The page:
Sentencing proceedings for attorney Paul Minor and former Judges John Whitfield and Wes Teel resumed Thursday morning in federal court in Jackson. The three were convicted earlier this year. Paul Minor faces up to 95 years in prison, on charges ranging from racketeering to bribery. Teel and Whitfield each face up to 25 and 50 years respectively, on charges on bribery and mail fraud.
Thursday's testimony centered around the finances of the two former judges and attorney.
Prosecutors asked about earnings John Whitfield expected to get from his work on behalf of the family of Jessie Lee Williams, Junior. Whitfield is entitled to a portion of the settlement he and attorney Michael Crosby reached between the Williams family and Harrison County and the City of Gulfport.
A sticking point in court was whether Crosby would have to reveal the amount coming from the Gulfport settlement. The city's agreement with the Williams family was sealed by a judge on the coast. After calling that judge, Federal Judge Henry Wingate decided that number would not be revealed in court.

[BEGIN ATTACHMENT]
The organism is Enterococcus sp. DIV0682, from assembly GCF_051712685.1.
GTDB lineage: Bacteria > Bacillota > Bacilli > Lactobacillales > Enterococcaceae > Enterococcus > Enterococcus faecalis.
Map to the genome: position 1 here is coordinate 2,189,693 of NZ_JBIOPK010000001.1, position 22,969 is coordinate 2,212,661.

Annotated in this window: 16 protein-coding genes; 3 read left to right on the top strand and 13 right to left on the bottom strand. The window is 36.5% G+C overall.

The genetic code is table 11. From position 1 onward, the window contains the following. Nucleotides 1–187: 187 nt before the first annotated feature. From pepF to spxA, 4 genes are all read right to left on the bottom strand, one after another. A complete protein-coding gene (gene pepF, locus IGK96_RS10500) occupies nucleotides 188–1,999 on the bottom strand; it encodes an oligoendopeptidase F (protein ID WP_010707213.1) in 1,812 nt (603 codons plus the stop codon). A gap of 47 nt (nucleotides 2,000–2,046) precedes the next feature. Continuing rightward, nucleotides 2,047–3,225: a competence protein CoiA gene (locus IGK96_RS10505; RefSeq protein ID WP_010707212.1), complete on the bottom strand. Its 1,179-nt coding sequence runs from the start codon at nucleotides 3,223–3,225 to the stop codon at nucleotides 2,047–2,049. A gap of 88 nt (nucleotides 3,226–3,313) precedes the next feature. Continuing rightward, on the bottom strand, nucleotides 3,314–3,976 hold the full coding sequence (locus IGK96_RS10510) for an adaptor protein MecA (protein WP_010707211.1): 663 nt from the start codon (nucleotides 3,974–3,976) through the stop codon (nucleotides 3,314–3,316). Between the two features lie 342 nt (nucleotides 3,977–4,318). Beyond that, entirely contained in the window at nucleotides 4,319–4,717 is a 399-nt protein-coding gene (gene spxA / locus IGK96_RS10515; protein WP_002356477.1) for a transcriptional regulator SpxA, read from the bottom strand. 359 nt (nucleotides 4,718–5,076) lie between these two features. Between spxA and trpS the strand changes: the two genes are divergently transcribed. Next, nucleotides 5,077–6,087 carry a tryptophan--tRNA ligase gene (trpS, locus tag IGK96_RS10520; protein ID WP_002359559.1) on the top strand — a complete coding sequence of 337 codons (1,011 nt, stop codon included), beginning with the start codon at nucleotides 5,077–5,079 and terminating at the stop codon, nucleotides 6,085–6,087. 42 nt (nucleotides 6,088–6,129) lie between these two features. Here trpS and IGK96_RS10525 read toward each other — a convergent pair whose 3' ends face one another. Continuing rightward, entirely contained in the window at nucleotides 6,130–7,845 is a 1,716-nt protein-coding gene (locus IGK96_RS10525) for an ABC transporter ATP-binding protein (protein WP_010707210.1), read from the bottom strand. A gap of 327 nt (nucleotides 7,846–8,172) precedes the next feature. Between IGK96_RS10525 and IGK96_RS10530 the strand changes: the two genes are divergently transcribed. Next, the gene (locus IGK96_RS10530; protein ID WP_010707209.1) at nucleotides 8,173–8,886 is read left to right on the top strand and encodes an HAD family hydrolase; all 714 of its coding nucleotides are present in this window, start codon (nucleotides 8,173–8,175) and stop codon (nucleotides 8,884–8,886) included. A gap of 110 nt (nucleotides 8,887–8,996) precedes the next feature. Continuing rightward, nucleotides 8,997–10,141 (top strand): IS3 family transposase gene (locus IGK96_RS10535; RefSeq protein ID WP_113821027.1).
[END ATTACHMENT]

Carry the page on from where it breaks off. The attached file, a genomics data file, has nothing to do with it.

There were many questions about Minor's finances, specifically about assets prosecutors believe Minor neglected to list on court documents. Government lawyers accused Minor of an improper transfer of property, saying in the month before Minor was indicted on bribery charges, he put a $4.5 million home in Utah in his wife's name. Judge Wingate ruled there was no evidence the deed transfer was improper.
Other questions surrounded Minor's earnings from Mississippi's tobacco settlement. Minor worked with attorney Dickie Scruggs on that case in the late 1990s. Minor's attorneys disputed information Scruggs gave the court that he and Minor were getting $5 million a year for 20 years from that case. Government prosecutors say Minor intentionally did not reveal the tobacco money on his probation form, which required him to list money he's owed as well as his assets.